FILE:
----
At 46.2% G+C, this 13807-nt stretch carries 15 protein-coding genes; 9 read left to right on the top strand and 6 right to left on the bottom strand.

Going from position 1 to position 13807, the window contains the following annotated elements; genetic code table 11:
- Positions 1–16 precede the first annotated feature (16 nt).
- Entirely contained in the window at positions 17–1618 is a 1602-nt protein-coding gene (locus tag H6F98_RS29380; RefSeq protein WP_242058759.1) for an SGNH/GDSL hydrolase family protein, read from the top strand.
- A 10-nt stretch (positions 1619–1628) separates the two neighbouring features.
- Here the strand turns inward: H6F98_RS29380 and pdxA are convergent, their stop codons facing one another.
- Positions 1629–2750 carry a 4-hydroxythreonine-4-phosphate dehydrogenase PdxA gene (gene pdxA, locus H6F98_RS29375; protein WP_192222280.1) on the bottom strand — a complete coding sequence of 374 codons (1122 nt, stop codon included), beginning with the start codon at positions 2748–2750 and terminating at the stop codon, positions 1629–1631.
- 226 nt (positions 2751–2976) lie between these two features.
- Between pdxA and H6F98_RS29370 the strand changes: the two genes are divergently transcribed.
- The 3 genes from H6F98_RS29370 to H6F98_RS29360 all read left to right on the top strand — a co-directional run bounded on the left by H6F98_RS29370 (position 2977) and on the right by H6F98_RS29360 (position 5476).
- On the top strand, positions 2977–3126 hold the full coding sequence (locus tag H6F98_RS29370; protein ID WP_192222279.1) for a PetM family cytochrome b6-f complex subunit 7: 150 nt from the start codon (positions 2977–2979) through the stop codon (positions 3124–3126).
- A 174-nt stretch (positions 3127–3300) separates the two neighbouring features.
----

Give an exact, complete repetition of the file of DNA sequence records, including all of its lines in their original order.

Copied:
At 46.2% G+C, this 13807-nt stretch carries 15 protein-coding genes; 9 read left to right on the top strand and 6 right to left on the bottom strand.

Going from position 1 to position 13807, the window contains the following annotated elements; genetic code table 11:
- Positions 1–16 precede the first annotated feature (16 nt).
- Entirely contained in the window at positions 17–1618 is a 1602-nt protein-coding gene (locus tag H6F98_RS29380; RefSeq protein WP_242058759.1) for an SGNH/GDSL hydrolase family protein, read from the top strand.
- A 10-nt stretch (positions 1619–1628) separates the two neighbouring features.
- Here the strand turns inward: H6F98_RS29380 and pdxA are convergent, their stop codons facing one another.
- Positions 1629–2750 carry a 4-hydroxythreonine-4-phosphate dehydrogenase PdxA gene (gene pdxA, locus H6F98_RS29375; protein WP_192222280.1) on the bottom strand — a complete coding sequence of 374 codons (1122 nt, stop codon included), beginning with the start codon at positions 2748–2750 and terminating at the stop codon, positions 1629–1631.
- 226 nt (positions 2751–2976) lie between these two features.
- Between pdxA and H6F98_RS29370 the strand changes: the two genes are divergently transcribed.
- The 3 genes from H6F98_RS29370 to H6F98_RS29360 all read left to right on the top strand — a co-directional run bounded on the left by H6F98_RS29370 (position 2977) and on the right by H6F98_RS29360 (position 5476).
- On the top strand, positions 2977–3126 hold the full coding sequence (locus tag H6F98_RS29370; protein ID WP_192222279.1) for a PetM family cytochrome b6-f complex subunit 7: 150 nt from the start codon (positions 2977–2979) through the stop codon (positions 3124–3126).
- A 174-nt stretch (positions 3127–3300) separates the two neighbouring features.